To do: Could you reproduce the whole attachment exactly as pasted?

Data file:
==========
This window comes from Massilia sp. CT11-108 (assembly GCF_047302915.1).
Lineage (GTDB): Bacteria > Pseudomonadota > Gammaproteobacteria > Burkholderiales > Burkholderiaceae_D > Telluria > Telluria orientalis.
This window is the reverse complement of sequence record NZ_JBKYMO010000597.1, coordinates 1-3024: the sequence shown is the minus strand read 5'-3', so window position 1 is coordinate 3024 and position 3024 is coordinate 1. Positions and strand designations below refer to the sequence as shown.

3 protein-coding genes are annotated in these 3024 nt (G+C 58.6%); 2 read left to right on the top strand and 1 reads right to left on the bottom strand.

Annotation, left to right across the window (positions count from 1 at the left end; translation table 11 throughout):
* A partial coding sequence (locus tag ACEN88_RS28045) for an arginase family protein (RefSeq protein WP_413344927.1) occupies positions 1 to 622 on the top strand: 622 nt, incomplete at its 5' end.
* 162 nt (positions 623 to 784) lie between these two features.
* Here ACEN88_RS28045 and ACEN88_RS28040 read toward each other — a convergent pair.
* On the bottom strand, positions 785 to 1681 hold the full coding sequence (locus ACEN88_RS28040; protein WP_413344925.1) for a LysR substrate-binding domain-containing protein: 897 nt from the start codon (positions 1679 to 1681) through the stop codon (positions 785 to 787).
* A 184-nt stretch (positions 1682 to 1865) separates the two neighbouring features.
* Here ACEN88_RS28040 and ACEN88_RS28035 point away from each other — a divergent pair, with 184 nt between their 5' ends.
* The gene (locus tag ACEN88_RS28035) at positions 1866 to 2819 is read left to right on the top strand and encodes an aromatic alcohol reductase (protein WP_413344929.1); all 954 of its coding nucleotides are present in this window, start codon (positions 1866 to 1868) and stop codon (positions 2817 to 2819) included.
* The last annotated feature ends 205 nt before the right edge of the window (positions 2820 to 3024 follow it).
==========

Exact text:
This window comes from Massilia sp. CT11-108 (assembly GCF_047302915.1).
Lineage (GTDB): Bacteria > Pseudomonadota > Gammaproteobacteria > Burkholderiales > Burkholderiaceae_D > Telluria > Telluria orientalis.
This window is the reverse complement of sequence record NZ_JBKYMO010000597.1, coordinates 1-3024: the sequence shown is the minus strand read 5'-3', so window position 1 is coordinate 3024 and position 3024 is coordinate 1. Positions and strand designations below refer to the sequence as shown.

3 protein-coding genes are annotated in these 3024 nt (G+C 58.6%); 2 read left to right on the top strand and 1 reads right to left on the bottom strand.

Annotation, left to right across the window (positions count from 1 at the left end; translation table 11 throughout):
* A partial coding sequence (locus tag ACEN88_RS28045) for an arginase family protein (RefSeq protein WP_413344927.1) occupies positions 1 to 622 on the top strand: 622 nt, incomplete at its 5' end.
* 162 nt (positions 623 to 784) lie between these two features.
* Here ACEN88_RS28045 and ACEN88_RS28040 read toward each other — a convergent pair.
* On the bottom strand, positions 785 to 1681 hold the full coding sequence (locus ACEN88_RS28040; protein WP_413344925.1) for a LysR substrate-binding domain-containing protein: 897 nt from the start codon (positions 1679 to 1681) through the stop codon (positions 785 to 787).
* A 184-nt stretch (positions 1682 to 1865) separates the two neighbouring features.
* Here ACEN88_RS28040 and ACEN88_RS28035 point away from each other — a divergent pair, with 184 nt between their 5' ends.
* The gene (locus tag ACEN88_RS28035) at positions 1866 to 2819 is read left to right on the top strand and encodes an aromatic alcohol reductase (protein WP_413344929.1); all 954 of its coding nucleotides are present in this window, start codon (positions 1866 to 1868) and stop codon (positions 2817 to 2819) included.
* The last annotated feature ends 205 nt before the right edge of the window (positions 2820 to 3024 follow it).